Nvidia has launched software that will turn MS Paint-style images into landscapes that look incredibly realistic.
GauGAN was created by the company that makes GPUs to make photorealistic images in a matter of seconds. Using just a paint bucket, pen and pencil, to create a series of objects. If you wanted to create water in your picture, select the water option and you can draw where you want the river to go.
It converts amateur images into beautiful scenery super fast. It’s so accurate that even if two people tried to draw the same scene, the project’s software would conjure up different results.
To see how this amazing technology works for yourself, check out the video from Nvidia’s YouTube channel below:
Nvidia demonstrated this software on an RDX Titan GPU platform, which allowed it to produce results in real-time. If you were to draw in a pond, nearby elements like trees and rocks will appear as reflections in the water. Swap a segment label from “grass” to “snow” and the entire image will change to a winter scene.
In order to train the software, Nvidia used 1 million images on Flickr to teach the neural network. The company used them to program GauGAN to look at hundreds of thousands of objects and their relation to other objects in the real world. Doing this has helped to make the pictures look so realistic.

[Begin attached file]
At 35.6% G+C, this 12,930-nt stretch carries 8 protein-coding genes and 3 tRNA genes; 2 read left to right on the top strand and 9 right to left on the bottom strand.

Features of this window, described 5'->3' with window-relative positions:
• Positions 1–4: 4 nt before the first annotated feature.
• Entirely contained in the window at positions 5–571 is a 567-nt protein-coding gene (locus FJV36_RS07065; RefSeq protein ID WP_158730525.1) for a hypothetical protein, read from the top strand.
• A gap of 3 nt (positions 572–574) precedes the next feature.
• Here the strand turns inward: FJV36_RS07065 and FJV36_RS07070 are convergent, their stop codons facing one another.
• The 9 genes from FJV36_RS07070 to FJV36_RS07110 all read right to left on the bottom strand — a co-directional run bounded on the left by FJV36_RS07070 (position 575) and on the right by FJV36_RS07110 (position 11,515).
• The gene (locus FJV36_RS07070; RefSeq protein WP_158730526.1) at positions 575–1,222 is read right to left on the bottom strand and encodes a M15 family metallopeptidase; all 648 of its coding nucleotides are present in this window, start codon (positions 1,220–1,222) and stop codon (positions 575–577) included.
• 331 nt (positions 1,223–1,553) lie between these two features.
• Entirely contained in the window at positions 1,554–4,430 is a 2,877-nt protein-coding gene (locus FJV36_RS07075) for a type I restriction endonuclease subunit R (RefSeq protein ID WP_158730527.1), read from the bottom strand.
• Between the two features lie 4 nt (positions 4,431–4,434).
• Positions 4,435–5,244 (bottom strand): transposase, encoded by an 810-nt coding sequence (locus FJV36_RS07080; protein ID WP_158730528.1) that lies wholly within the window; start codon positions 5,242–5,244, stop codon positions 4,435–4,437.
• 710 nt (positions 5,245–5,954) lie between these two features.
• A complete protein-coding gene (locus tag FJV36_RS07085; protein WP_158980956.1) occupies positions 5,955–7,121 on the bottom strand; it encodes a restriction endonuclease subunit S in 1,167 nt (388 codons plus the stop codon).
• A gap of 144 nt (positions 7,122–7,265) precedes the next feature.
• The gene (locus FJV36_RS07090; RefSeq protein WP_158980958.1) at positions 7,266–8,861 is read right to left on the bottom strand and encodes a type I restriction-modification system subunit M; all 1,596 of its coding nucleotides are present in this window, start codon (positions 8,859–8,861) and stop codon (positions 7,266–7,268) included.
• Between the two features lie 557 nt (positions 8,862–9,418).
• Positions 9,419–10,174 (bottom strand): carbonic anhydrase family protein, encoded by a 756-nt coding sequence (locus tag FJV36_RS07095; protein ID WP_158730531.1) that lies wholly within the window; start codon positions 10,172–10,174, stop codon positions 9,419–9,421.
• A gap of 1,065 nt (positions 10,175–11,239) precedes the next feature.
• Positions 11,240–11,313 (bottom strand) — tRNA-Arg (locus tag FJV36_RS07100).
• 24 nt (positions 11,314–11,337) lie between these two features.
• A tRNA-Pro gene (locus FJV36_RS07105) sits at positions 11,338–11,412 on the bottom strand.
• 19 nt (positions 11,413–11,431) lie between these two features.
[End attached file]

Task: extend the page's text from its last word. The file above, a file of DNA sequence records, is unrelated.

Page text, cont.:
Bryan Catanzaro, VP of Applied Deep Learning Research, explained the groundbreaking technology in a press release:
It’s like a coloring book picture that describes where a tree is, where the sun is, where the sky is.
And then the neural network is able to fill in all of the detail and texture, and the reflections, shadows and colors, based on what it has learned about real images.
This technology is not just stitching together pieces of other images, or cutting and pasting textures… it’s actually synthesizing new images, very similar to how an artist would draw something.
The program could benefit video game designers, architects and map developers in the future to really bring ideas and concepts to life. While there doesn’t appear to be any plans to release the software commercially, Nvidia may release it on a public trial. Doing this would make GauGAN available for anyone to use.
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